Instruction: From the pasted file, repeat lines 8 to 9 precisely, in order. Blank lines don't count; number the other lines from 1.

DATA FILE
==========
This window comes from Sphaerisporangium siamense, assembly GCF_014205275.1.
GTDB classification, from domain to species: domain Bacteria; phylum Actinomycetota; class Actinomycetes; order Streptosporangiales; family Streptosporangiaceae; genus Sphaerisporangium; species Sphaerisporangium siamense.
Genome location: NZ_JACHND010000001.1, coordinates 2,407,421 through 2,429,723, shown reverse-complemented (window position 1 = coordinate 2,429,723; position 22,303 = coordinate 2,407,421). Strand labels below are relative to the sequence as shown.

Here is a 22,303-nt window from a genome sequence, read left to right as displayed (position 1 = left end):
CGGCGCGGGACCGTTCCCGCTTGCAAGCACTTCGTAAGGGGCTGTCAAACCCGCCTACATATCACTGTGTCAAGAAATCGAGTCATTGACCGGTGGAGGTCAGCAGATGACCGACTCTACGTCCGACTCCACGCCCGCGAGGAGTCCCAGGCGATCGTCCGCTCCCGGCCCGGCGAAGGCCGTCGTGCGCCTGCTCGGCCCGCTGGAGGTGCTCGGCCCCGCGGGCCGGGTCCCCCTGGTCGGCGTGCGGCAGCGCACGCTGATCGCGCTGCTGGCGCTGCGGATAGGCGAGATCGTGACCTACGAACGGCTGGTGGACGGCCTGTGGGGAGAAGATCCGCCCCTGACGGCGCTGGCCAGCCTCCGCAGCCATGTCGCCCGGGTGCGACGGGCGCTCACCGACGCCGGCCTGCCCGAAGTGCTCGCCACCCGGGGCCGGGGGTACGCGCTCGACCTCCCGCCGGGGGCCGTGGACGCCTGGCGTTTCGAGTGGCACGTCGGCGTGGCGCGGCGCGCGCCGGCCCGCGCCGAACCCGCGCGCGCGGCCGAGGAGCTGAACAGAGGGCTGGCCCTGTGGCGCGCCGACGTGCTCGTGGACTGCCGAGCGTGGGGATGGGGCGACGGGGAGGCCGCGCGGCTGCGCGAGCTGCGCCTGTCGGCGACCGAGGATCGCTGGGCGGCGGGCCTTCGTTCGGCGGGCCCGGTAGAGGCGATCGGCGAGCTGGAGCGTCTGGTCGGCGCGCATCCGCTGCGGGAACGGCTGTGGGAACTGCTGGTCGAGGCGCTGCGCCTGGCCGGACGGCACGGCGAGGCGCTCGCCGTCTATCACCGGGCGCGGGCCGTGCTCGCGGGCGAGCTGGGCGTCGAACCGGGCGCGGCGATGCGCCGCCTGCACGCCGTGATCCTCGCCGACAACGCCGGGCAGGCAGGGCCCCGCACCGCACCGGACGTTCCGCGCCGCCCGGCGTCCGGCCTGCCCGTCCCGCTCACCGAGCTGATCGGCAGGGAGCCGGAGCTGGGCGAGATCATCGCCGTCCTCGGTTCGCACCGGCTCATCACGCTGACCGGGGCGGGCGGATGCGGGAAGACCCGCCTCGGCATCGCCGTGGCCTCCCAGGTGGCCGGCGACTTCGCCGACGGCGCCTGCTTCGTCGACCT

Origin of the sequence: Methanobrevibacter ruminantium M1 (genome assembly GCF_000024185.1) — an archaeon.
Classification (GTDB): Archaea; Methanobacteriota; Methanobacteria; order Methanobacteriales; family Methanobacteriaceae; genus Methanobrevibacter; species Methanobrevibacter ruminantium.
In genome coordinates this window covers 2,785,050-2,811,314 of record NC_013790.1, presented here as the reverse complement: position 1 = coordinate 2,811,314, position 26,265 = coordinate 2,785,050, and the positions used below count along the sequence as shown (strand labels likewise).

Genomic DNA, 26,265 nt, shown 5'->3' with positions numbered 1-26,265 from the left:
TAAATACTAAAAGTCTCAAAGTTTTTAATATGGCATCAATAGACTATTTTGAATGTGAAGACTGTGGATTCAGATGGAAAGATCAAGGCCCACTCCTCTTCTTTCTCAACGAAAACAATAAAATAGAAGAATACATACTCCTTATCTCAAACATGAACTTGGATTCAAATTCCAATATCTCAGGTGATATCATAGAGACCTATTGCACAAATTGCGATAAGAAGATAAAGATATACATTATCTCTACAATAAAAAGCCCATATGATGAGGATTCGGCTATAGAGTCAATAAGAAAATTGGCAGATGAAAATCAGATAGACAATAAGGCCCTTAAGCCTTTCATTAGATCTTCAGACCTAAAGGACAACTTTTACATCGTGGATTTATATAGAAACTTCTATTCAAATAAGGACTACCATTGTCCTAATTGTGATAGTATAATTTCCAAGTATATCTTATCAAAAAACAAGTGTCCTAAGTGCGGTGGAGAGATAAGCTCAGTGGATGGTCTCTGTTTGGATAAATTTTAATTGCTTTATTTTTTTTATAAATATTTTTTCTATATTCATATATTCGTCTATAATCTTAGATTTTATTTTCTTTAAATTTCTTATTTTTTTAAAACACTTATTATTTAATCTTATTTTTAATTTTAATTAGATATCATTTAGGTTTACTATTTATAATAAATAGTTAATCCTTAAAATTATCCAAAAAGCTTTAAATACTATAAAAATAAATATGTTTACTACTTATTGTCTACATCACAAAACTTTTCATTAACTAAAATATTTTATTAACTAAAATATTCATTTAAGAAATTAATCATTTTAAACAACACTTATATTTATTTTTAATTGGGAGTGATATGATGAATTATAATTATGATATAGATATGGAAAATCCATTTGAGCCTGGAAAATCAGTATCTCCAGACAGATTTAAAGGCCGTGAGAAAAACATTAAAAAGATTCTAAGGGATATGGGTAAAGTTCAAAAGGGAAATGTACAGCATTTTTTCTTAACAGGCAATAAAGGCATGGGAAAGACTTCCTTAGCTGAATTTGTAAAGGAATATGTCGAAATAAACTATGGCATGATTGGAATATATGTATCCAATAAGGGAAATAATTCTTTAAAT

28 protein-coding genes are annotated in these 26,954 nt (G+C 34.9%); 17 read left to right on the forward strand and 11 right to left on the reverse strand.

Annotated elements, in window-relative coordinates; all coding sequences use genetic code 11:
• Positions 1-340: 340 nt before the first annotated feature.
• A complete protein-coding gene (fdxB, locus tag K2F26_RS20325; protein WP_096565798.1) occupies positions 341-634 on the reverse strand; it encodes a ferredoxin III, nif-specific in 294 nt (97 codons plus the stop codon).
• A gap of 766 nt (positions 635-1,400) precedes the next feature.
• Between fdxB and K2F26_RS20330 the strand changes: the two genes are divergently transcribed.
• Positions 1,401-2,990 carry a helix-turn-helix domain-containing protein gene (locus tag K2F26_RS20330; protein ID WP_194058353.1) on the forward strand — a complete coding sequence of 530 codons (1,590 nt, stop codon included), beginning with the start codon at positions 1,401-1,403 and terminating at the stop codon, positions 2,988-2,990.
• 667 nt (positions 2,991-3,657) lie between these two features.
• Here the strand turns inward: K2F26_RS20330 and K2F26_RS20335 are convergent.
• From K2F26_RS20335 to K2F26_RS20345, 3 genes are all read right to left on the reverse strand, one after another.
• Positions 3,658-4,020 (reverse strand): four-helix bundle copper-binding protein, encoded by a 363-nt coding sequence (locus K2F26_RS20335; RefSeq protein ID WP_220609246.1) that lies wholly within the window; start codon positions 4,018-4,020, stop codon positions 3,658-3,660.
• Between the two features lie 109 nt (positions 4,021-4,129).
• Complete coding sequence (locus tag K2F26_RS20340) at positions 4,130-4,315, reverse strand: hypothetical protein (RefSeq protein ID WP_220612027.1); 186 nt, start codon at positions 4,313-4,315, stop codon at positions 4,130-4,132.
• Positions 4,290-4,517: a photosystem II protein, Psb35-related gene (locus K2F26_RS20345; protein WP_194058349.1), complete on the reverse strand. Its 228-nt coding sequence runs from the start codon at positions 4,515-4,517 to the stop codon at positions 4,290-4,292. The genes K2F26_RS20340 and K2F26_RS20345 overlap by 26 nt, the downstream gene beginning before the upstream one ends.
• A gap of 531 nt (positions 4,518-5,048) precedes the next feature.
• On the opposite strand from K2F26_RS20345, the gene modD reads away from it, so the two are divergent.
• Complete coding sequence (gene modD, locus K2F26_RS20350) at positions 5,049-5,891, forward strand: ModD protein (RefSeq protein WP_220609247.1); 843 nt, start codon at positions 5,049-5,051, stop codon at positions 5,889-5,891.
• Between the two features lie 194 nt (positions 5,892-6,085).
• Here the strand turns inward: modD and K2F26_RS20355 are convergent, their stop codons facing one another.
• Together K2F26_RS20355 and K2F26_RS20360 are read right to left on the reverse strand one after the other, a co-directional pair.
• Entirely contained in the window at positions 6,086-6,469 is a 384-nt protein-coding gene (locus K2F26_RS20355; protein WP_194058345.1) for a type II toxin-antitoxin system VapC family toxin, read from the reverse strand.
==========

In genome coordinates this window covers 2,785,050-2,811,314 of record NC_013790.1, presented here as the reverse complement: position 1 = coordinate 2,811,314, position 26,265 = coordinate 2,785,050, and the positions used below count along the sequence as shown (strand labels likewise).

Genomic DNA, 26,265 nt, shown 5'->3' with positions numbered 1-26,265 from the left: